Readers who’ve been paying attention will know that a couple of days ago, in honor of The Displaced Nation’s first birthday, we fleshed out a prospectus for a literary festival for authors who’ve been expats, third culture kids and/or global nomads.
Should this litfest ever happen, this month’s featured author, Martin Crosbie, would make an exciting addition to the line-up.
Last year he published a sensitive, partly autobiographical first novel, My Temporary Life, telling the story of Malcolm, a young half-Scot half-Canadian. As Malcolm informs us towards the start of the book:
I live with a father [in Scotland], who didn’t intend to have a son with no wife, or I spend my summers in Canada, with a mother who forgets that I’m there.
Eventually, circumstances make it impossible for Malcolm to continue this peripatetic life, and he heads to Canada to finish up his schooling. Even then, he feels unsettled:
It really does feel like everything is going to be okay, or at least it might be for a little while. Nothing in my life has ever been forever anyways. Everything is always just temporary, always temporary.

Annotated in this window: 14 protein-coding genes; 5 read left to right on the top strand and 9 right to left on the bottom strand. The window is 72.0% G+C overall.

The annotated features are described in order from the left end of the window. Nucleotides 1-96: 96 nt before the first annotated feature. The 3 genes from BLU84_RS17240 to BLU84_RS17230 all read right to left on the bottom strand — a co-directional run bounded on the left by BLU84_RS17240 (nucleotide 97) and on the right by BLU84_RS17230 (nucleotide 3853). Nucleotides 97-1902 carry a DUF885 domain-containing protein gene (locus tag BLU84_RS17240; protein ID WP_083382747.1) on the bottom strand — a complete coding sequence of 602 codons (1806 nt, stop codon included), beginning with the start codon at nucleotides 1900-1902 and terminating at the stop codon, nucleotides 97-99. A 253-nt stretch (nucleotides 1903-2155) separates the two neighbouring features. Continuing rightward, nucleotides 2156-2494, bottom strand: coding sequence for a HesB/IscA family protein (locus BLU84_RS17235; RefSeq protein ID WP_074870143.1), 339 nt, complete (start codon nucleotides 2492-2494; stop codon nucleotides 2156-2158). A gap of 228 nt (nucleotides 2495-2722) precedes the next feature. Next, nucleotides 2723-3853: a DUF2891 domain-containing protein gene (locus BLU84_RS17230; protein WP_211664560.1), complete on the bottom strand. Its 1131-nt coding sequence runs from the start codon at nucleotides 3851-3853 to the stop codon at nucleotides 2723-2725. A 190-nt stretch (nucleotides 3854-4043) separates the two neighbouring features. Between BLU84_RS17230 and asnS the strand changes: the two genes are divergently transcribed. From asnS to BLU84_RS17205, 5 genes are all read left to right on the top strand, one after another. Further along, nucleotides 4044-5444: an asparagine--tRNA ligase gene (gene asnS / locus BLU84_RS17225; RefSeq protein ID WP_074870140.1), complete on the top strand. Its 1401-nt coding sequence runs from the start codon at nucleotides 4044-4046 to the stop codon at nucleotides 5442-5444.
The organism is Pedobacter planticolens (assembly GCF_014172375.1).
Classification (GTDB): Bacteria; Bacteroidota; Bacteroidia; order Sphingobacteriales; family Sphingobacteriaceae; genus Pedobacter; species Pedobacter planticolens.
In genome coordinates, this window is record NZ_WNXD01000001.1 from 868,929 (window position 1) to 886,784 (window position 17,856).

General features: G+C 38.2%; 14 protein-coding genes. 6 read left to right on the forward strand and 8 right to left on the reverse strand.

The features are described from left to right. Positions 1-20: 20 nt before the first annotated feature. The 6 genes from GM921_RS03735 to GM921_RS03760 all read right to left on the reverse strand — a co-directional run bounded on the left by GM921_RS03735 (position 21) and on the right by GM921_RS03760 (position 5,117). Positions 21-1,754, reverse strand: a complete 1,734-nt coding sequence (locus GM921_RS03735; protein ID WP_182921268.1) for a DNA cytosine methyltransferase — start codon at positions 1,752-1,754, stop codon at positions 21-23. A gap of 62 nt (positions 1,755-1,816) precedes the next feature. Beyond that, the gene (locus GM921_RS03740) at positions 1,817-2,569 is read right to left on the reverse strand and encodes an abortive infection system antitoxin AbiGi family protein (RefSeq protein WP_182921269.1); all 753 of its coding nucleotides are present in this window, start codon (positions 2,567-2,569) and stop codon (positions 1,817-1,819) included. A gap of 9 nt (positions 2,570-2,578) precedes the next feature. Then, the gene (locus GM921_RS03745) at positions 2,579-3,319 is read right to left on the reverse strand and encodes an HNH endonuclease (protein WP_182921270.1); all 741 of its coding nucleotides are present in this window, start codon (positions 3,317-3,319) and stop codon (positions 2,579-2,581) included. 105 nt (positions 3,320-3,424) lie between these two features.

The novel has taken the Amazon charts by storm, garnered rave reviews and turned Crosbie into an overnight publishing sensation.
In fact, I recommend you become part of the storm by reading the book RIGHT NOW — or as soon as you’ve finished this post.
Here’s a link to the book on Amazon: My Temporary Life.
Alternatively, you can sign up for our DISPLACED DISPATCH — and cross your fingers that you’ll be one of this month’s two lucky winners!
And now for some highlights from my exchange with Martin Crosbie…
Is Malcolm Martin?
Hi there, Martin!
Can you tell me a bit about your upbringing — where you were born and how you ended up in Vancouver?
I was born in Aberdeen in Scotland but I was adopted and transplanted to Kilmarnock when I was still an infant. I lived there until I was ten and my family moved us to the west coast of Canada. Other than a few years in Toronto and in Ontario when I was in my twenties, I have always lived here, just outside of Vancouver, British Columbia.
I’ve read your book My Temporary Life, and I loved it. I was particularly impressed by the way your writing flows, which is the mark of a very accomplished writer.
Thanks for saying that, I really appreciate it. This is my first novel and I think one of the reasons that it’s done well is that it went through so many re-writes and revisions. The novel that is out there today is very unlike the first few drafts.
You’ve lived in both Scotland and Canada, the two locations in the book. You also share the main character’s love of running… So I have to ask — how much of this character is autobiographical?
I had a writing teacher who would say “What is truth, in fiction? Write something down!”
Then, he’d sit down and wouldn’t answer any questions until the class had all written something, anything.